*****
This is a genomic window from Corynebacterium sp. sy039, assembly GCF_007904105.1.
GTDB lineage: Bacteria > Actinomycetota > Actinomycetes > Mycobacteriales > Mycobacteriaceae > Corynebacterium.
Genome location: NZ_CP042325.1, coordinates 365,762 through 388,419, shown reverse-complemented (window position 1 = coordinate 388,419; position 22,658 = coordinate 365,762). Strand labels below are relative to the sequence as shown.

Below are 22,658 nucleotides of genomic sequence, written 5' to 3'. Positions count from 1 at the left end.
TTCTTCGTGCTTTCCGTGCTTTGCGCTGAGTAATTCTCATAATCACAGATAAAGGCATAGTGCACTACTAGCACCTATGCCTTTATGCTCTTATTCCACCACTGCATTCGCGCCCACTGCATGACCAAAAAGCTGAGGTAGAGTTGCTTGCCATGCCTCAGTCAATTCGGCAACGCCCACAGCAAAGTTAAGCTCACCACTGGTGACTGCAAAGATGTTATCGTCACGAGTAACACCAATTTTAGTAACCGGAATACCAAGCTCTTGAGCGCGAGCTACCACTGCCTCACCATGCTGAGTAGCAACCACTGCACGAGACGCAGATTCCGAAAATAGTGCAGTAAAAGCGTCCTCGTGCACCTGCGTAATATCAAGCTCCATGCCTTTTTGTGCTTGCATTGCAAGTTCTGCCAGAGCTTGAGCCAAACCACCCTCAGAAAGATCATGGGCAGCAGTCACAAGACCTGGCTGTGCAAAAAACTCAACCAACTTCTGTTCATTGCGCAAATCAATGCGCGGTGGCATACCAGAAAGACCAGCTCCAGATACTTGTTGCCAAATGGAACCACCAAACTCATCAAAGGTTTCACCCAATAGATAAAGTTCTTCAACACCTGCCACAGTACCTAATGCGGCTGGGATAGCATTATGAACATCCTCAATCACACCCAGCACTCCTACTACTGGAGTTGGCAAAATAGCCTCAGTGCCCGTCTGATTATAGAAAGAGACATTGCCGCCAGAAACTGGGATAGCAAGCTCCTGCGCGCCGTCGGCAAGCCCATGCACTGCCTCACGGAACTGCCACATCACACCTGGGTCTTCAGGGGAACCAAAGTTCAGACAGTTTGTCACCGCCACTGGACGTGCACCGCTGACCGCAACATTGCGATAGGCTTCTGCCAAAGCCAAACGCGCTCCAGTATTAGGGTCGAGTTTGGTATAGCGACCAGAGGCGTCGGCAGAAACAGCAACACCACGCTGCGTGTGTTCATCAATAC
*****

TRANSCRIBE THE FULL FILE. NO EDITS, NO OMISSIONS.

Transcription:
This is a genomic window from Corynebacterium sp. sy039, assembly GCF_007904105.1.
GTDB lineage: Bacteria > Actinomycetota > Actinomycetes > Mycobacteriales > Mycobacteriaceae > Corynebacterium.
Genome location: NZ_CP042325.1, coordinates 365,762 through 388,419, shown reverse-complemented (window position 1 = coordinate 388,419; position 22,658 = coordinate 365,762). Strand labels below are relative to the sequence as shown.

Below are 22,658 nucleotides of genomic sequence, written 5' to 3'. Positions count from 1 at the left end.
TTCTTCGTGCTTTCCGTGCTTTGCGCTGAGTAATTCTCATAATCACAGATAAAGGCATAGTGCACTACTAGCACCTATGCCTTTATGCTCTTATTCCACCACTGCATTCGCGCCCACTGCATGACCAAAAAGCTGAGGTAGAGTTGCTTGCCATGCCTCAGTCAATTCGGCAACGCCCACAGCAAAGTTAAGCTCACCACTGGTGACTGCAAAGATGTTATCGTCACGAGTAACACCAATTTTAGTAACCGGAATACCAAGCTCTTGAGCGCGAGCTACCACTGCCTCACCATGCTGAGTAGCAACCACTGCACGAGACGCAGATTCCGAAAATAGTGCAGTAAAAGCGTCCTCGTGCACCTGCGTAATATCAAGCTCCATGCCTTTTTGTGCTTGCATTGCAAGTTCTGCCAGAGCTTGAGCCAAACCACCCTCAGAAAGATCATGGGCAGCAGTCACAAGACCTGGCTGTGCAAAAAACTCAACCAACTTCTGTTCATTGCGCAAATCAATGCGCGGTGGCATACCAGAAAGACCAGCTCCAGATACTTGTTGCCAAATGGAACCACCAAACTCATCAAAGGTTTCACCCAATAGATAAAGTTCTTCAACACCTGCCACAGTACCTAATGCGGCTGGGATAGCATTATGAACATCCTCAATCACACCCAGCACTCCTACTACTGGAGTTGGCAAAATAGCCTCAGTGCCCGTCTGATTATAGAAAGAGACATTGCCGCCAGAAACTGGGATAGCAAGCTCCTGCGCGCCGTCGGCAAGCCCATGCACTGCCTCACGGAACTGCCACATCACACCTGGGTCTTCAGGGGAACCAAAGTTCAGACAGTTTGTCACCGCCACTGGACGTGCACCGCTGACCGCAACATTGCGATAGGCTTCTGCCAAAGCCAAACGCGCTCCAGTATTAGGGTCGAGTTTGGTATAGCGACCAGAGGCGTCGGCAGAAACAGCAACACCACGCTGCGTGTGTTCATCAATAC